And multi-grain flakes. Crispy flakes, crunchy oats & a touch of honey! Excellent source of whole grain 31 g per serving. Good source of fiber. Diets low in saturated fat and cholesterol, and as low as possible in trans fat, may reduce the risk of heart disease. Nutrition Benefits: Heart Healthy: 0 g trans fat; 0 g saturated fat; 0 mg cholesterol per serving. So how did they come up with the idea for this amazing cereal? Vern had a big idea! Vernon J. Herzing started working for Post Cereals in 1951, as a summer student working in the factory. He joined Post full-time in 1960 and, in 1976, was named a facility manager in Battle Creek, Michigan. Vern wanted to create a product that combined cereals from one of Post's facilities - where, in 1986, we manufactured C.W. Post (a granola-based product), Toasties, Grape-Nuts Flakes, and Sugar Sparkle flakes (a frosted corn flake product). He wondered if, by combining these different cereals, he could create a new product - one that would outsell all the others. One Saturday afternoon at home, Vern asked his 18-year old daughter Kimberly to help him prepare different cereal mixtures. They weighed and mixed the different components of cereal and began to sample the combinations, ultimately picking a favorite. Battle Creek Cereal? The next step was to figure out what to call the product first, the Post team came up with Battle Creek Cereal, but research showed that many consumers didn't like the name, although the product itself earned top marks. At the time, no cereal on the market offered those kinds of mixed textures. So the team presented their dilemma to Eva Page, a Post brand manager. Eva tasted the cereal and said, the cereal is exactly what it looks like, granola and flakes. She took another bite and then asked, to make it more exciting, can you put honey in the granola? And the granola is made with oats, right? So, said Eva, the concept is Honey Bunches of Oats and Flakes. This time, consumers loved the name, and wanted to know where they could buy it! The project was back on track, with a product officially dubbed Honey Bunches of Oats. Later Eva asked, how can we make it more of an all-family cereal? The research team suggested adding Post Sugar Sparkle flakes to the blend, a solution that provided some sweetness to the taste. Finally, it all came together! After three years of development - most of the time spent searching for a concept - Honey Bunches of Oats cereal hit the market in 1989. During its first year, the product garnered an impressive share of the total cereal market, and was considered a runaway success. Honey Bunches of Oats cereal has grown to become one of the top-selling cereals in America today. Enjoying breakfast! Delicious and nutritious too! Whole Grain: Honey Bunches of Oats with Vanilla Bunches is a good source of whole grain, with 31 g per serving. Nutritionists recommend eating 3 or more servings of whole grain foods per day (about 16 g whole grain per serving or at least 48 g per day). Vitamins & Minerals: Honey Bunches of Oats Cereals provide 11 essential vitamins and minerals. Exchange: 3 starch. Exchange calculations based on Choose Your Foods: Exchange Lists for Diabetes, copyright 2008 by the American Diabetes Association and the American Dietetic Association.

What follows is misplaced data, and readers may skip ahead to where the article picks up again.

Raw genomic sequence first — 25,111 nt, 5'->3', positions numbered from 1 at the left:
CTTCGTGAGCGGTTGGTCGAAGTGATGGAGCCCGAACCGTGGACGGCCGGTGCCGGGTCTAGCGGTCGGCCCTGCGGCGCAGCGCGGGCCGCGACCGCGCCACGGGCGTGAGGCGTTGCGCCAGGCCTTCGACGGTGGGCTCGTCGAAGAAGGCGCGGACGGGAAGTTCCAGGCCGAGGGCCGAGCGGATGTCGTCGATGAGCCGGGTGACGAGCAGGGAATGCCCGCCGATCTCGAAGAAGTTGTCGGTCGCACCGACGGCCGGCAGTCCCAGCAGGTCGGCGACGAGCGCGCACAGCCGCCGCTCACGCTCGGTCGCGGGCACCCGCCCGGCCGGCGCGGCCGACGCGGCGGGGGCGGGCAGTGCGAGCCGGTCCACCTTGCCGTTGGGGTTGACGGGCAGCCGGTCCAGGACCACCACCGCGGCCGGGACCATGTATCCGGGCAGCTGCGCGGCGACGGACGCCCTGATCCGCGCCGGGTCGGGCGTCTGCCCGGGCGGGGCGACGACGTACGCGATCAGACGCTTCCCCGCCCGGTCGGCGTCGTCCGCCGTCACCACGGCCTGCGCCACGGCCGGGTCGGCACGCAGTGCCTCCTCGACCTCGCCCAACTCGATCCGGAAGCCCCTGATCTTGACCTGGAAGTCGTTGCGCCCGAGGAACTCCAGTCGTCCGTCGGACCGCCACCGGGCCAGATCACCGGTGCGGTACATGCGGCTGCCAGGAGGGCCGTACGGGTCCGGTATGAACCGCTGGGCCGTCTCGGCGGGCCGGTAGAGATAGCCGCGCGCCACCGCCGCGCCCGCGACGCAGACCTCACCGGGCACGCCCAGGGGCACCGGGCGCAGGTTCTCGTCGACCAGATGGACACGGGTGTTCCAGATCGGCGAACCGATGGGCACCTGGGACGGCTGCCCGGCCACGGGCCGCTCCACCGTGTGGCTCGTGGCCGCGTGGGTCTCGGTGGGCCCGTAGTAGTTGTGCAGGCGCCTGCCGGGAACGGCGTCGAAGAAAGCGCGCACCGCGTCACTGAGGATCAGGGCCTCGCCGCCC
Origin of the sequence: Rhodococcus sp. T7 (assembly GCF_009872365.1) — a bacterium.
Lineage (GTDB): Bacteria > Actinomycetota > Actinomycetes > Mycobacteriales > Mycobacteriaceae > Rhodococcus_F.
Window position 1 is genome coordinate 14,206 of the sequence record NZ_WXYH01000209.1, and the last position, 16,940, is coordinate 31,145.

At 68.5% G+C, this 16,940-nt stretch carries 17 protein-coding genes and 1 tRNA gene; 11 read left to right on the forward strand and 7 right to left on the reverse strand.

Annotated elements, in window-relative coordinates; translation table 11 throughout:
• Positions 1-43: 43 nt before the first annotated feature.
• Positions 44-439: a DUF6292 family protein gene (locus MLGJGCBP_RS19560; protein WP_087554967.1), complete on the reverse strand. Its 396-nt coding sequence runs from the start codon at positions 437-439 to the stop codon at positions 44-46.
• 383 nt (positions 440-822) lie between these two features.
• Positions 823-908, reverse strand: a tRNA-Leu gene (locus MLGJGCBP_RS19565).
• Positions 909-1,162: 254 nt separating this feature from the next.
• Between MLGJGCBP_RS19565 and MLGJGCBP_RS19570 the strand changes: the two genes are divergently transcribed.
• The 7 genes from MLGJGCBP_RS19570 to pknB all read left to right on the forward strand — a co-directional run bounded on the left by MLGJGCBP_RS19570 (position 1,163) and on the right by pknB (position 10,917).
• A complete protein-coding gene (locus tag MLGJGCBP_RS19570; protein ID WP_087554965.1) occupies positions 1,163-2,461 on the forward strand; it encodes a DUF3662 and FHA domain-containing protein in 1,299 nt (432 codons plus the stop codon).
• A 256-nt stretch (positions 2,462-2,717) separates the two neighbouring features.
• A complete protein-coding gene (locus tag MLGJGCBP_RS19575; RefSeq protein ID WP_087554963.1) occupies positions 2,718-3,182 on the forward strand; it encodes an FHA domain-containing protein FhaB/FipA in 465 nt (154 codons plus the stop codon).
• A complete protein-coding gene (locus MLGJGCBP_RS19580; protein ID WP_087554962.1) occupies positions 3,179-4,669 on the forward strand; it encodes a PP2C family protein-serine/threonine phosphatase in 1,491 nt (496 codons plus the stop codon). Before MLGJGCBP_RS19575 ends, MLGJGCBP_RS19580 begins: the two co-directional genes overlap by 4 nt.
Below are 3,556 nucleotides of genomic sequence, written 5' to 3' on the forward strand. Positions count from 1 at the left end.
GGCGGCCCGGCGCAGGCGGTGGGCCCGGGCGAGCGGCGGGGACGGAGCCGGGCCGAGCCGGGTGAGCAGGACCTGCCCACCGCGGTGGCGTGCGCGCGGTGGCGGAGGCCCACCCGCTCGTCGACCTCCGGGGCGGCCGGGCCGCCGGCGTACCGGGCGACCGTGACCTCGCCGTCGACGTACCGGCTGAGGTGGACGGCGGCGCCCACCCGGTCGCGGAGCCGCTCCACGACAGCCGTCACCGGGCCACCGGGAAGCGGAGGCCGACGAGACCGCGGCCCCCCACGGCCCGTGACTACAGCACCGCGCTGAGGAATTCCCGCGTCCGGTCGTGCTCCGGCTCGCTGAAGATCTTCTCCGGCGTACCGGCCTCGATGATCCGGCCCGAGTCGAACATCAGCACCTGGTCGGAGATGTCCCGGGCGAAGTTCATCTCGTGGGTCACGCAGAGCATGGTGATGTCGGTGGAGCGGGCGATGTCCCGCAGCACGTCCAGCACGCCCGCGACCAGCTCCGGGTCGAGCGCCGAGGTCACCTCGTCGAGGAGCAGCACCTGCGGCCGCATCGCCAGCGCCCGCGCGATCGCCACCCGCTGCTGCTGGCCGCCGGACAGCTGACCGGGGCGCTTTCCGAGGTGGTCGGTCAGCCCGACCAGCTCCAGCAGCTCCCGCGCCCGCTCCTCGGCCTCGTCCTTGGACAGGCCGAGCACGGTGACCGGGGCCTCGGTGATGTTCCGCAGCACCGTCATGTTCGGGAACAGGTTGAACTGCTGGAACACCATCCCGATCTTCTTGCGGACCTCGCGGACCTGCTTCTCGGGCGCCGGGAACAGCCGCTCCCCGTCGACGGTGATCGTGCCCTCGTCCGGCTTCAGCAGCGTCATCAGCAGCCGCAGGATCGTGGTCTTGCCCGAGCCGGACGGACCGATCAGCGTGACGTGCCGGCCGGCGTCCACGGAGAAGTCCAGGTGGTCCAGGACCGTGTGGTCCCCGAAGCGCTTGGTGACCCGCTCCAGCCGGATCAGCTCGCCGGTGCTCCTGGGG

Whole Grain Wheat, Rice, Sugar, Whole Grain Rolled Oats, Brown Sugar, High Oleic Vegetable Oil (Adds a Trivial Amount of Saturated Fat and/or Cholesterol) (Canola or Sunflower Oil), Corn Syrup, Rice Flour, Wheat Flour, Cornmeal, Oatmeal, Malted Barley Flour, Salt, Whey (from Milk [Adds a Trivial Amount of Saturated Fat and/or Cholesterol]), Honey, Ground Vanilla Beans, Natural Flavor, Caramel Color. BHT Added to Packaging Material to Preserve Product Freshness. Vitamins and Minerals: Reduced Iron, Niacinamide, Vitamin B6, Riboflavin (Vitamin B2), Vitamin A Palmitate, Thiamin Mononitrate (Vitamin B1), Zinc Oxide (Source of Zinc), Folic Acid, Vitamin B12, Vitamin D.
Contains: wheat, milk.